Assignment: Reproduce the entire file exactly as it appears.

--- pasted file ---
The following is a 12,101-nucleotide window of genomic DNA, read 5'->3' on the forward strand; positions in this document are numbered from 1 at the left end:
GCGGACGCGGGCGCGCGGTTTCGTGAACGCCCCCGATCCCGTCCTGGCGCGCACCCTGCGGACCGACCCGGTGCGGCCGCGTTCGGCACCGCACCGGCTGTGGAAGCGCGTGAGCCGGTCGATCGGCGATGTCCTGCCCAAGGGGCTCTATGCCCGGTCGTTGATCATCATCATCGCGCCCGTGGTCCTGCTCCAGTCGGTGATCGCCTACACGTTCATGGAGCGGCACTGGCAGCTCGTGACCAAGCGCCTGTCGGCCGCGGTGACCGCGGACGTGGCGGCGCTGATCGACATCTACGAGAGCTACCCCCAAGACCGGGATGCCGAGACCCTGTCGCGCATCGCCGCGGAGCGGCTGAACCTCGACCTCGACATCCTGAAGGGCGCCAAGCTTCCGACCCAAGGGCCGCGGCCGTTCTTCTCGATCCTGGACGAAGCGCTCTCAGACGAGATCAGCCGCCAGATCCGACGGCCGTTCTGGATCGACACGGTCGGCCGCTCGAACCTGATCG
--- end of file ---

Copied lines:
The following is a 12,101-nucleotide window of genomic DNA, read 5'->3' on the forward strand; positions in this document are numbered from 1 at the left end:
GCGGACGCGGGCGCGCGGTTTCGTGAACGCCCCCGATCCCGTCCTGGCGCGCACCCTGCGGACCGACCCGGTGCGGCCGCGTTCGGCACCGCACCGGCTGTGGAAGCGCGTGAGCCGGTCGATCGGCGATGTCCTGCCCAAGGGGCTCTATGCCCGGTCGTTGATCATCATCATCGCGCCCGTGGTCCTGCTCCAGTCGGTGATCGCCTACACGTTCATGGAGCGGCACTGGCAGCTCGTGACCAAGCGCCTGTCGGCCGCGGTGACCGCGGACGTGGCGGCGCTGATCGACATCTACGAGAGCTACCCCCAAGACCGGGATGCCGAGACCCTGTCGCGCATCGCCGCGGAGCGGCTGAACCTCGACCTCGACATCCTGAAGGGCGCCAAGCTTCCGACCCAAGGGCCGCGGCCGTTCTTCTCGATCCTGGACGAAGCGCTCTCAGACGAGATCAGCCGCCAGATCCGACGGCCGTTCTGGATCGACACGGTCGGCCGCTCGAACCTGATCG